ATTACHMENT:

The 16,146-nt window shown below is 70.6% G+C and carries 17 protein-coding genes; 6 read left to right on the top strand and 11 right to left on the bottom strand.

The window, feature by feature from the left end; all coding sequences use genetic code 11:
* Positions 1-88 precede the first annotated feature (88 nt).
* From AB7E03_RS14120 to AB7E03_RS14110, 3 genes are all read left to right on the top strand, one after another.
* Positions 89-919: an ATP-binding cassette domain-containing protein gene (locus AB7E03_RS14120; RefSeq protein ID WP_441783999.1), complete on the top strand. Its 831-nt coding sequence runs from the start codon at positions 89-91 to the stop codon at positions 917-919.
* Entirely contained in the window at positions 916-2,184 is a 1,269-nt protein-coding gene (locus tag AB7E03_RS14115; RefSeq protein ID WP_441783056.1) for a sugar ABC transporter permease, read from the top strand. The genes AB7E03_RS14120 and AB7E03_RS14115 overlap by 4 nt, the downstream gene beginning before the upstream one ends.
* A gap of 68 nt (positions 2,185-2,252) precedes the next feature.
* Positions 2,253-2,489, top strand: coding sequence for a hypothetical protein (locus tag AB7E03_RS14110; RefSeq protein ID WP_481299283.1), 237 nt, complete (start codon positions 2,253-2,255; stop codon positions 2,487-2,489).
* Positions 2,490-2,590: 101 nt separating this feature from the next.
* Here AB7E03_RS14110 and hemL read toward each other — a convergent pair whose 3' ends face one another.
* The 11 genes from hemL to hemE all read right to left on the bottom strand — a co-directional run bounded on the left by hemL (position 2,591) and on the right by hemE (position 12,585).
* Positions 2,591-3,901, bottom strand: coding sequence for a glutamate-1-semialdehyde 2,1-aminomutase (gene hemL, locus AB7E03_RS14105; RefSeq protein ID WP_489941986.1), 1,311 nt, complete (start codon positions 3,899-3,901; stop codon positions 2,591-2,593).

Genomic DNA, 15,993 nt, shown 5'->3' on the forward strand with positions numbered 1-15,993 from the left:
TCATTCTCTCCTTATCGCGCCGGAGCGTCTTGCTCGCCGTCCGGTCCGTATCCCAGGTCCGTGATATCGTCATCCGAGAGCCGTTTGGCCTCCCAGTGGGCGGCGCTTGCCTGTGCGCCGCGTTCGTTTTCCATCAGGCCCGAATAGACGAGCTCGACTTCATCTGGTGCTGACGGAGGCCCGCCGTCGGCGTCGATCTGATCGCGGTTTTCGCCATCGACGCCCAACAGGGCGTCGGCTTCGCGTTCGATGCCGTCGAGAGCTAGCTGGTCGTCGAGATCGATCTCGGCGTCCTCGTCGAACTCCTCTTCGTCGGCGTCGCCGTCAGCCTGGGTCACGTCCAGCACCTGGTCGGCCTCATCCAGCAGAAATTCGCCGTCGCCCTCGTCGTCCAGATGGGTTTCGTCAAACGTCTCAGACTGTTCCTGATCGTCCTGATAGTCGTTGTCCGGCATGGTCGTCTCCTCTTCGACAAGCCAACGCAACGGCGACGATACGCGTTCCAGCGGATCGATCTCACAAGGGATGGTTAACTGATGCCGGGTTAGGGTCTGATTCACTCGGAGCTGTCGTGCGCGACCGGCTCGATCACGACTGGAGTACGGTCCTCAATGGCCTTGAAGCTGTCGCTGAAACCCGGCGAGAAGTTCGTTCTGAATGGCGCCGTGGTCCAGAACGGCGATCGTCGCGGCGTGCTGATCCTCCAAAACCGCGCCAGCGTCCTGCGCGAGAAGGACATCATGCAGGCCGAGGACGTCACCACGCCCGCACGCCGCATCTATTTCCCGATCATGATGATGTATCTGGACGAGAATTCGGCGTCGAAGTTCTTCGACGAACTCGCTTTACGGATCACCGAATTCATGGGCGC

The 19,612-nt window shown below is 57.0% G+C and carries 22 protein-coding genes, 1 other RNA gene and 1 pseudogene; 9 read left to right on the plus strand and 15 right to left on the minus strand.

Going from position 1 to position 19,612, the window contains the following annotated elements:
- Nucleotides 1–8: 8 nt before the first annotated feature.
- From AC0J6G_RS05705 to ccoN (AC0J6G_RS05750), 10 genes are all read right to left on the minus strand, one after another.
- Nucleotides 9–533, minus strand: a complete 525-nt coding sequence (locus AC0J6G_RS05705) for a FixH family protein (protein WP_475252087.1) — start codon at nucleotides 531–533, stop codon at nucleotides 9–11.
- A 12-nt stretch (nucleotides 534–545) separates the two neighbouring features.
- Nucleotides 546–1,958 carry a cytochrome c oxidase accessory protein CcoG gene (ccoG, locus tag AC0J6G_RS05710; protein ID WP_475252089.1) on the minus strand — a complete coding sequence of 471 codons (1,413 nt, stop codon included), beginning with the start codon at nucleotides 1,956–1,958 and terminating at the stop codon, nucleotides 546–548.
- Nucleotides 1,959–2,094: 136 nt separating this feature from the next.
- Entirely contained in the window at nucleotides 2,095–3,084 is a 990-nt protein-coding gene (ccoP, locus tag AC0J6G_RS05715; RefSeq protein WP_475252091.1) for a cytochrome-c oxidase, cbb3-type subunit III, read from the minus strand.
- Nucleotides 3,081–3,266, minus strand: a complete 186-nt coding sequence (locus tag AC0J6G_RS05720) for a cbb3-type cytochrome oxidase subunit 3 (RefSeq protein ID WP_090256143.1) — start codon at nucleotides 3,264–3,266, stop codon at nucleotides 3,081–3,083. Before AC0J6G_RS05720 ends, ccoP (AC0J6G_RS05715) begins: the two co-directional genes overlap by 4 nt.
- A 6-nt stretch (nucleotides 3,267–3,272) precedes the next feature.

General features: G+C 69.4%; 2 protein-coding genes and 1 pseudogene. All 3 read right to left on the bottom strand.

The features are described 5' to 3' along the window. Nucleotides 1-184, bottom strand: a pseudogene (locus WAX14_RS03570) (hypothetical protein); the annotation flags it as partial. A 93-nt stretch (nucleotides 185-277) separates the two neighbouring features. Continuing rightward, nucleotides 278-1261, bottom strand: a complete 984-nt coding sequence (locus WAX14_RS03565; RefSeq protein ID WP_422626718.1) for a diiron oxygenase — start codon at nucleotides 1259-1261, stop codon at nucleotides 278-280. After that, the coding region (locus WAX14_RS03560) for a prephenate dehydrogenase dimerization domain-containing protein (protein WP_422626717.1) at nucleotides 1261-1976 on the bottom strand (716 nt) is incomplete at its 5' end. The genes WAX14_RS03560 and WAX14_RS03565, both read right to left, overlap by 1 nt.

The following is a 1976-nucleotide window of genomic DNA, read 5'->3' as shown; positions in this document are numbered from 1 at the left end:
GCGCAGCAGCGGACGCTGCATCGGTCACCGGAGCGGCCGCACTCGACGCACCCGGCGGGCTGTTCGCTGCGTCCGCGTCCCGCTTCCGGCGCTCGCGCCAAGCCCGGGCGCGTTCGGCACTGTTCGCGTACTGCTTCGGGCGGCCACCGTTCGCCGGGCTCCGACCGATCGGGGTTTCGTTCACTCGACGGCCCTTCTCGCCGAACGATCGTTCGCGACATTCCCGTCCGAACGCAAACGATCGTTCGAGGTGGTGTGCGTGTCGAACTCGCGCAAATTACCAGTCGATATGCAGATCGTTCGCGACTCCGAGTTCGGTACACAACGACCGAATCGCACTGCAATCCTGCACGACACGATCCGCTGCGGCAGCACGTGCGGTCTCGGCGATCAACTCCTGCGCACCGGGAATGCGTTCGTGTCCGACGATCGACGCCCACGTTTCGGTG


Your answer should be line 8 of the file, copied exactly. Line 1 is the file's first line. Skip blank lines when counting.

* Positions 2,253-2,489, top strand: coding sequence for a hypothetical protein (locus tag AB7E03_RS14110; RefSeq protein ID WP_481299283.1), 237 nt, complete (start codon positions 2,253-2,255; stop codon positions 2,487-2,489).